This dried fruit and nut cake is chock-full of crunchy nuts and moist dried fruit. A new, and maybe even better, twist, on that holiday favorite.
My friend Christine Blaine gave me this recipe many years ago when she was the retail director of my dessert company. Chock-full of crunchy nuts and moist dried fruit, it was especially appealing for having no artificially colored (and universally reviled) bits of candied fruit.–Alice Medrich
Dried Fruit and Nut Cake FAQs
Given that the amount of flour is only 3/4 of a cup, we’re sure a gluten-free version would be just fine. Swap in your favorite pre-mixed flour substitute and you’re good to go.
In step 2, Medrich directs you to add “all the dried fruit, and the nuts, and mix thoroughly with your fingers” and she means it. That coating of flour on those little nuggets is what helps to keep them suspended in the batter.
Sadly, no. Because it hasn’t been soaked in alcohol, it won’t last for years. But it also tastes a heck of a lot better, so that’s the trade-off. However, because there’s no dairy in it, the cake will keep, wrapped airtight in foil or plastic wrap, for several weeks at room temperature or at least three months in the refrigerator. That’s right, three months! It can also be frozen for at least six months.
Dried Fruit and Nut Cake
Position a rack in the lower third of the oven and preheat the oven to 300°F (150°C). Spray the loaf pans (either one 9-by-5-inch 8-cup loaf pan or two 8-by-4-inch 4-cup loaf pans) with vegetable oil spray or line the bottom and sides with parchment paper.
In a large bowl, whisk the flour with the baking soda, baking powder, and salt to combine. Add the brown sugar, all the dried fruit, and the nuts, and mix thoroughly with your fingers. Set aside.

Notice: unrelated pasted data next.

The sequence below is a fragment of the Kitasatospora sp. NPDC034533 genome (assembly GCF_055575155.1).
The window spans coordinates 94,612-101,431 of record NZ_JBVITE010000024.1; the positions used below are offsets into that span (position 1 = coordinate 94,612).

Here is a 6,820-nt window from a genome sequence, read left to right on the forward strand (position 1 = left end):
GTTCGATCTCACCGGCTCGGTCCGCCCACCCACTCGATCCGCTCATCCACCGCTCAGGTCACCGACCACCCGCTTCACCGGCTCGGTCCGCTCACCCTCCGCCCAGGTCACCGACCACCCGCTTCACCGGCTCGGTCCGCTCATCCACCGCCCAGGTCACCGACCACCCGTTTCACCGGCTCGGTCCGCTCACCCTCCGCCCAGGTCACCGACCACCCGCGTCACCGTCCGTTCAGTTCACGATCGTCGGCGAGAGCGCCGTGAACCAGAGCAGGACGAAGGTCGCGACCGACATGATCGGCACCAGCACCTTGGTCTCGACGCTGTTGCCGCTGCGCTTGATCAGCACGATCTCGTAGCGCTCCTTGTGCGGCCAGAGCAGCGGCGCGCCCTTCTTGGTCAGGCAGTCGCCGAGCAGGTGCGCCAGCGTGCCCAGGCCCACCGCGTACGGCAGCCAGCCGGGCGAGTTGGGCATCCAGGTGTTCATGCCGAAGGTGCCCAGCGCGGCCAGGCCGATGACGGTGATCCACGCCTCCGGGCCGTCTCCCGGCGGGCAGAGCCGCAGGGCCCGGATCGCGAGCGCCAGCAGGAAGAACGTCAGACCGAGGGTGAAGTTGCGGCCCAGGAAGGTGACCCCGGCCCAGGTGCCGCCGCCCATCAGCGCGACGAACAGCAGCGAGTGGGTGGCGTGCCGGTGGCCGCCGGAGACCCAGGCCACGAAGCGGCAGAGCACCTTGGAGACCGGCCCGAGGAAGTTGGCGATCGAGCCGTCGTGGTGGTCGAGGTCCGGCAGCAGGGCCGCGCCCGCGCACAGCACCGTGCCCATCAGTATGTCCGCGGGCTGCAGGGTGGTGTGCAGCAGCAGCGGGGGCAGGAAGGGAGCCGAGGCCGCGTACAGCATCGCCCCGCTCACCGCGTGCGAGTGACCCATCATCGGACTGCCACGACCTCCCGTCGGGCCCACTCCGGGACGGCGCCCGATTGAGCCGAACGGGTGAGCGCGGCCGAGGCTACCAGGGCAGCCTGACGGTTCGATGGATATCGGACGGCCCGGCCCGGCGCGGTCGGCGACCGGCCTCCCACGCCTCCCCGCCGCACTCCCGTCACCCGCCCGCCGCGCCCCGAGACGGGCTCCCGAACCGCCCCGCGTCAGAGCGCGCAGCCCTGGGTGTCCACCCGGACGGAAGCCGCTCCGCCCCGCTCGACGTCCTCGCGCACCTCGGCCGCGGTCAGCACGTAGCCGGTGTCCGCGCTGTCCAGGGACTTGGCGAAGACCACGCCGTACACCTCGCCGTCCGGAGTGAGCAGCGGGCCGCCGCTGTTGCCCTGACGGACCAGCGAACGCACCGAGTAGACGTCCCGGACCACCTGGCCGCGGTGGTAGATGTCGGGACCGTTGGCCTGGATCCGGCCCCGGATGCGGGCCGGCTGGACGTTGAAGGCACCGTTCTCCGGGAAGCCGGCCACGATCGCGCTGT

In a small bowl, beat the eggs with the vanilla until light. Pour the egg mixture over the dry ingredients and mix well with a wooden spoon or your hands until all the fruits and nuts are coated with batter. Scrape into the prepared pans.
Bake until the top is deep golden brown and the batter clinging to the fruit seems set, about 1 hour for smaller loaves, 10 to 15 minutes longer for a large loaf. Tent loosely with foil if the cake appears to be browning too much. Cool completely in the pans on a rack.
When completely cool, remove the cake from the pans.
To serve, cut into thin slices with a sharp heavy knife.
Serving: 1servingCalories: 376kcal (19%)Carbohydrates: 48g (16%)Protein: 8g (16%)Fat: 20g (31%)Saturated Fat: 2g (13%)Polyunsaturated Fat: 14gMonounsaturated Fat: 3gTrans Fat: 1gCholesterol: 47mg (16%)Sodium: 143mg (6%)Potassium: 463mg (13%)Fiber: 5g (21%)Sugar: 34g (38%)Vitamin A: 466IU (9%)Vitamin C: 1mg (1%)Calcium: 66mg (7%)Iron: 2mg (11%)
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Originally published April 21, 2007